Fourth, closely linked to returning genomic findings is duty of care. Across the study sites, participants expected governments principally to prioritise SCD and provide adequate care. Highlighted areas included well-resourced SCD centres with specialists, 24-hour services in general hospitals and local clinics, subsidised or free treatment, diagnostic laboratories, staff training, private sector involvement, and public education to curtail stigmatisation and discrimination. Although there were some assurances from healthcare policy-makers that the healthcare-related issues raised were being addressed, participants disagreed. In our experience, patients with SCD and their families in Africa tend to raise issues about the lack of access to adequate care when they are engaged in research. Therefore, this was an opportunity to involve policy-makers at the outset of research that will potentially have no benefits for participants.

    There were some limitations to our study. First, we identified a potential bias in the selection of participants by invitation to the focus groups, and the targeted number of participants per site (n=20) was not entirely achieved. Second, lay people and those with low literacy levels were expected to provide comments on community concerns (both ethical and social) in genomics research. Although we provided lay explanations with demonstrations and translators, their comprehension may have been limited or related to conventional research with minimal understanding of the specific ethical issues associated with genomics research. Third, involvement of community leaders in community engagement activities concerning stigmatised populations, including SCD, may breach confidentiality.17 However, their experience of handling sensitive and confidential issues may help protect vulnerable people from risks and harm. Fourth, some parents/caregivers attended the focus groups with their children who were not active contributors to the discussions. Future community engagement will actively involve children.

    In conclusion, we achieved our goal of informing participants about SickleGenAfrica genomics research before recruitment and gathered important insights and sensitivities concerning ethical and societal implications of this research within different cultural settings. Our results together with other H3Africa research will contribute specifically to the ongoing appraisal of H3Africa ethics and community engagement policies and other international guidelines for genomics research broadly.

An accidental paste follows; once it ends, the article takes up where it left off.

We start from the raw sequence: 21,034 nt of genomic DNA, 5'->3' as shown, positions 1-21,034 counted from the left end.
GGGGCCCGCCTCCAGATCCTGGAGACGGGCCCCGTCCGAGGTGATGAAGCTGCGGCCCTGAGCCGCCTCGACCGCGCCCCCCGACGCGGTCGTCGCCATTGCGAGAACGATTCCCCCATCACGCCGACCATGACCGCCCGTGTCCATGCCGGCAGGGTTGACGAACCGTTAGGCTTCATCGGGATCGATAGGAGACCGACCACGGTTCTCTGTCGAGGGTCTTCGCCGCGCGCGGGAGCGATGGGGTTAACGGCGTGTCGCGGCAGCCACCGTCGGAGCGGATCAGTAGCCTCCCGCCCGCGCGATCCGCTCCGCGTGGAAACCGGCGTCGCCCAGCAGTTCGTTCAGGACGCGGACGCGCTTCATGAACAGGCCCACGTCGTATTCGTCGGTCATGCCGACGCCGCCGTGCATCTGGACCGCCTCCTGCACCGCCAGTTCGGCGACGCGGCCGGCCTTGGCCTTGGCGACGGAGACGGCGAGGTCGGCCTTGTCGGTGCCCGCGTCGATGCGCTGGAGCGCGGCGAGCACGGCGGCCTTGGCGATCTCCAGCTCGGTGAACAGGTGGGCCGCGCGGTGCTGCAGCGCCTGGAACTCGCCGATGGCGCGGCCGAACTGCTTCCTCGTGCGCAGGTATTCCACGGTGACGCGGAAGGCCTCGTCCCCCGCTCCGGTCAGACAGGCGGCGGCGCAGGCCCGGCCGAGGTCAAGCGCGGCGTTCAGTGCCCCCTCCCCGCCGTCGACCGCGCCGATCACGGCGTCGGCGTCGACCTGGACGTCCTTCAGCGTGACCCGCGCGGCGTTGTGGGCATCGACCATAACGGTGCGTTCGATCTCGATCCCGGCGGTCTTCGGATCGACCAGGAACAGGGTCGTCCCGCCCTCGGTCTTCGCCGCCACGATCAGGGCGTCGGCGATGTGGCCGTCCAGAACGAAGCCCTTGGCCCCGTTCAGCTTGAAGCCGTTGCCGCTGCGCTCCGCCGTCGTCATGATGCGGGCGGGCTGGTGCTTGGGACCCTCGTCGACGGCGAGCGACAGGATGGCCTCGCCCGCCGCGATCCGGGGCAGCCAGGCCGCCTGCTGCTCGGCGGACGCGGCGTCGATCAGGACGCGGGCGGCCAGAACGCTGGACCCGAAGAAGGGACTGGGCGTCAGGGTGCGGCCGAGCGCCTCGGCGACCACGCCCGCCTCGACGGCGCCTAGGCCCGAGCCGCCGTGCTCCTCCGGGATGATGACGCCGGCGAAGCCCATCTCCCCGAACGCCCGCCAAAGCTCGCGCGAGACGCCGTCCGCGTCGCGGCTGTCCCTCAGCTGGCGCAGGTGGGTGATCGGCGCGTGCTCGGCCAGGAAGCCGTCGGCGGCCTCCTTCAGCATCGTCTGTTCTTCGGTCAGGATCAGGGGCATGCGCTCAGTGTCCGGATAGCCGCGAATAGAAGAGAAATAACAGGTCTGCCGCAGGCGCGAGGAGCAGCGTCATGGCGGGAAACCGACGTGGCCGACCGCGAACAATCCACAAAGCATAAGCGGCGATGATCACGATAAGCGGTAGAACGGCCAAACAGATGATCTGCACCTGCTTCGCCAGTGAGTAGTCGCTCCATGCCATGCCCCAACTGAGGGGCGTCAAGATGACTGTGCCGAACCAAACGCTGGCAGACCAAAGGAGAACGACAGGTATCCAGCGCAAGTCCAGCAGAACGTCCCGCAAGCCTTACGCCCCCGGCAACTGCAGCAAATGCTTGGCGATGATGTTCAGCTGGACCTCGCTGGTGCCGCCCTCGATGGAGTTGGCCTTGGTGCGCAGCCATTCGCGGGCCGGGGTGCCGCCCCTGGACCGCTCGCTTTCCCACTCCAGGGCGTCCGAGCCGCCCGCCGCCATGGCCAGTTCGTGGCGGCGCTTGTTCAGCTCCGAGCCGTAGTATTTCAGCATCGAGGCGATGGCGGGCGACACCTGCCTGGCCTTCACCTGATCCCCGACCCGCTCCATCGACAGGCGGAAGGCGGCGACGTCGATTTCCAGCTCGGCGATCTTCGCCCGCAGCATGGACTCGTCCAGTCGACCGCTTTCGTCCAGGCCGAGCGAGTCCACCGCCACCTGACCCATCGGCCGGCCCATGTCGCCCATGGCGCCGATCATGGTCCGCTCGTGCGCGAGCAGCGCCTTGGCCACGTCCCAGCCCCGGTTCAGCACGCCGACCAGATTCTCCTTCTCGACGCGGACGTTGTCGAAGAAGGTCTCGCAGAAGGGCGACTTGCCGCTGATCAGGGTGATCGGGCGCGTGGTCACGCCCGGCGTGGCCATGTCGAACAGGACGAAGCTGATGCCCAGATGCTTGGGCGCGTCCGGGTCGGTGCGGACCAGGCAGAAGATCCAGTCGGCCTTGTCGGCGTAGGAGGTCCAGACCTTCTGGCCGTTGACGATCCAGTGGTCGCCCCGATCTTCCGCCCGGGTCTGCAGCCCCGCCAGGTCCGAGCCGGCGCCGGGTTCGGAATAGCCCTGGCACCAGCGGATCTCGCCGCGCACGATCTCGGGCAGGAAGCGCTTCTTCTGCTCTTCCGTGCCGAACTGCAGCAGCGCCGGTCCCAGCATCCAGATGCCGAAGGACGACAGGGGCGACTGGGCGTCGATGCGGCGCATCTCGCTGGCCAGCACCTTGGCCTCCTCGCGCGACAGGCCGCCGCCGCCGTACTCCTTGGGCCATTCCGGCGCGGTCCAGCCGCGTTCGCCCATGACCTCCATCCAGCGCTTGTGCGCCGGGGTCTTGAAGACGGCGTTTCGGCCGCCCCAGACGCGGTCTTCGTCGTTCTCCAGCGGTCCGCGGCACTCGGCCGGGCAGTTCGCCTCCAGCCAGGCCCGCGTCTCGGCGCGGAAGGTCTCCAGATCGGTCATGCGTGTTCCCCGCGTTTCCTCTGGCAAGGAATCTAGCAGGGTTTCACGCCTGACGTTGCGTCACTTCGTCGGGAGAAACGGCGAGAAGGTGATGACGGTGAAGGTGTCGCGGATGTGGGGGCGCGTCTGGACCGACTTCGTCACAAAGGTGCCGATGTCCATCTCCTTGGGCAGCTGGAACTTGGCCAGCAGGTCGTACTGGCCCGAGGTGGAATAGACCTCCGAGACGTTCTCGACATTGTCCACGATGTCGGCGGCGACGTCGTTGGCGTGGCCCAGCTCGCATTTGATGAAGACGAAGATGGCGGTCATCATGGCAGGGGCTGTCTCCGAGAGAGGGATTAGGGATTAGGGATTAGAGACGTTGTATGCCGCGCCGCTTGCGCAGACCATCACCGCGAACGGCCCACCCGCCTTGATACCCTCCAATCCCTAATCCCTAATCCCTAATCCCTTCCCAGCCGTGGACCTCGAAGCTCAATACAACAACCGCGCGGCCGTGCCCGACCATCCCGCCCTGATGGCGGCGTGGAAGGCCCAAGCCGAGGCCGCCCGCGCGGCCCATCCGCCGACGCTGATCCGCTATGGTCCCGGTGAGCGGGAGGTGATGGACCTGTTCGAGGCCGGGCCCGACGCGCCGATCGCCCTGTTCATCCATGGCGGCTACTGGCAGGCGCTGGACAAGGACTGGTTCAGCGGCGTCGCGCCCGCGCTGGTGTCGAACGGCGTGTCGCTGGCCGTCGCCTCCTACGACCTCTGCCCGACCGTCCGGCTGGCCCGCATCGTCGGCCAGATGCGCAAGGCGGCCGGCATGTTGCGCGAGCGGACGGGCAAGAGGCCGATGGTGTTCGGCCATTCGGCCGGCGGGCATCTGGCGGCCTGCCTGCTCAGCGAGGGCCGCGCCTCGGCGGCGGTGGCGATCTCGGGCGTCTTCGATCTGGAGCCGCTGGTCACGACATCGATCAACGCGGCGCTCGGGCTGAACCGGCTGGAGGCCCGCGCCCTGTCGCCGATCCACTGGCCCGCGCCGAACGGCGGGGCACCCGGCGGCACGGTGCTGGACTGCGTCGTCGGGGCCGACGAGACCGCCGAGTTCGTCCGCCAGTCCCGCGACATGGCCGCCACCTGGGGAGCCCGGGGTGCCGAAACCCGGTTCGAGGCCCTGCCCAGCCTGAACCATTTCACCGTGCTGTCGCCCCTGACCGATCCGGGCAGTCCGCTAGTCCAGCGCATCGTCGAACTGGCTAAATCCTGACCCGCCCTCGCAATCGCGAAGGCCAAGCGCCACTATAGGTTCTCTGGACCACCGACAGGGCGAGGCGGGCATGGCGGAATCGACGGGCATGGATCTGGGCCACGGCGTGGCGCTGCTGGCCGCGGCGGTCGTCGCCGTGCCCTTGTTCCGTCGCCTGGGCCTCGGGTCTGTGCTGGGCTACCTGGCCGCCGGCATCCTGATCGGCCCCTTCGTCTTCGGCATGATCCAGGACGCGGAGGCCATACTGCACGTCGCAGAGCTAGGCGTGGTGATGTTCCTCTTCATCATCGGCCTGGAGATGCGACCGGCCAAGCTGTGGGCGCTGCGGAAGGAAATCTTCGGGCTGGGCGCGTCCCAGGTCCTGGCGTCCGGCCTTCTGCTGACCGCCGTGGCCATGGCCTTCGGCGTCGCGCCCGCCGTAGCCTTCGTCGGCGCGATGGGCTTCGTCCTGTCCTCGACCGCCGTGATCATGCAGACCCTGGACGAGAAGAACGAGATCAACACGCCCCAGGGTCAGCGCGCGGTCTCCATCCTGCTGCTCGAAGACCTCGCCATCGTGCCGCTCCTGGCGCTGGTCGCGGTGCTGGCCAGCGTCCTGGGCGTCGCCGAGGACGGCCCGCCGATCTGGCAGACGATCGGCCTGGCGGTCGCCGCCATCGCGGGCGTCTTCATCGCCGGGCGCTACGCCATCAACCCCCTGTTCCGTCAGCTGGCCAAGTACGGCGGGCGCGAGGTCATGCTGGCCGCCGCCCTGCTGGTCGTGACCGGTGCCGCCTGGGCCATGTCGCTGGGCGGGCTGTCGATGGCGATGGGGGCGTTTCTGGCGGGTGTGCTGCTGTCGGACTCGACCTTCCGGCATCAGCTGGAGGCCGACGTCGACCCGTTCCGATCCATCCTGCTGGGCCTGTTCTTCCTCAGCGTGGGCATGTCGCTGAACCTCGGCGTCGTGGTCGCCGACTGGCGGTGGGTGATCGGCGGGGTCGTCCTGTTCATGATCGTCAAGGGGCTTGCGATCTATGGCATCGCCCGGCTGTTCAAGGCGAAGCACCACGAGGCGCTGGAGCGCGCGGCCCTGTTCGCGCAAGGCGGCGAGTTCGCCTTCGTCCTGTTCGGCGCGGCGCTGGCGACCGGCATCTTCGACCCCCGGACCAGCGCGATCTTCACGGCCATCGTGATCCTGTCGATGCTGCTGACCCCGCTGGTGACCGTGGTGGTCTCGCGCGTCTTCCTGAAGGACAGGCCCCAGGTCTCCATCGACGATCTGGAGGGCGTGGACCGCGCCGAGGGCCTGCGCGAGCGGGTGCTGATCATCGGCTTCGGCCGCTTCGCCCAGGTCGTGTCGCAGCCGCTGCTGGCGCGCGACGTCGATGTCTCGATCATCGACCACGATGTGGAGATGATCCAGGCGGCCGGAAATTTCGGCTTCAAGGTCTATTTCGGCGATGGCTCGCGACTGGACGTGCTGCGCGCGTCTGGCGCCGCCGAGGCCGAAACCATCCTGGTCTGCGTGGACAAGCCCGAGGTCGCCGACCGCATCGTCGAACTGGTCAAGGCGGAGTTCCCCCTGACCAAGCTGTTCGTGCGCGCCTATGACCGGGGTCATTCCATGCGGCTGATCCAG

Data availability statement

    All data relevant to the study are included in the article or uploaded as supplementary information.

    Ethics statements

    Ethics approval

    Research ethics approvals were obtained from all six institutions where patient recruitment took place (table 1).

    Acknowledgments

    We are extremely grateful to all the participants of the Community Engagement Focus Groups at the six SickleGenAfrica study sites and Mary Akua Ampomah (MAA) for her role as the second psychologist.

    References

    Footnotes

    • Deceased We endure the sad loss of HN and honour his meticulous contribution as a community liaison.

    • Collaborators SickleGenAfrica Network Members: (1). Coordinating Centre: Amma Benneh-Akwasi Kuma, Anita Ghansah, Catherine Segbefia, David Nana Adjei, Edeghonghon Olayemi, Gordon Awandare, Solomon F. Ofori-Acquah, William Kudzi (Korle Bu Teaching Hospital, Accra, Ghana and University of Ghana, Accra, Ghana). (2). Collaborative Sites: Ellis Owusu-Dabo, Vivian Painstil (Komfo Anokye Teaching Hospital, Kumasi, Ghana and Kwame Nkrumah University of Science and Technology, Kumasi, Ghana); Aisha Kuliya-Gwarzo, Adullahi Shehu, Baba Musa, Mahmoud Sani, Najibah Aliyu Galandanci (Aminu Kano Teaching Hospital, Kano, Nigeria, Bayero University, Kano, Nigeria and Murtala; Mohammad Specialist Hospital, Kano, Nigeria); Alashle Abimiku, Ameh Adeyefa, Obiageli E. Nnodu (Institute of Human Virology Nigeria, Abuja, Nigeria and University of Abuja, Abuja, Nigeria); Michael Akinsete, Olufunto Kalejaiye, Titilope Adeyemo (Lagos University Teaching Hospital, Lagos, Nigeria and University of Lagos, Nigeria); Furahini Tluway, Flora Ndobho, Josephine Mgaya, Julie Makani, Siana Nkya (Muhimbili University of Health and Allied Sciences, Dar es Salaam, Tanzania); Nicola Mulder (University of Cape Town, Cape Town, South Africa); Kofi A Anie MBE (Imperial College London, London, UK); Jonathan Stiles (Morehouse School of Medicine, Atlanta, USA); Flordeliza Villanueva, Samit Ghosh, Solomon Ofori-Acquah, Ryan Minster (University of Pittsburgh, Pittsburgh, USA).

    • Contributors KAA led the conception, design and development of the community engagement effort with substantial contributions from EO, VP, EO-D, TAA, MUS, NAG, ON, FT, DNA, JO-L and SO-A, and community liaisons PM, JS-A, HN, AG, AB and AS. All authors are accountable for specific aspects of the work.

    • Funding SickleGenAfrica is carried out as a collaborative project funded by the National Heart, Lung, and Blood Institute, USA (grant number 1U54HL141011-01).

    • Competing interests None declared.

    • Provenance and peer review Not commissioned; externally peer reviewed.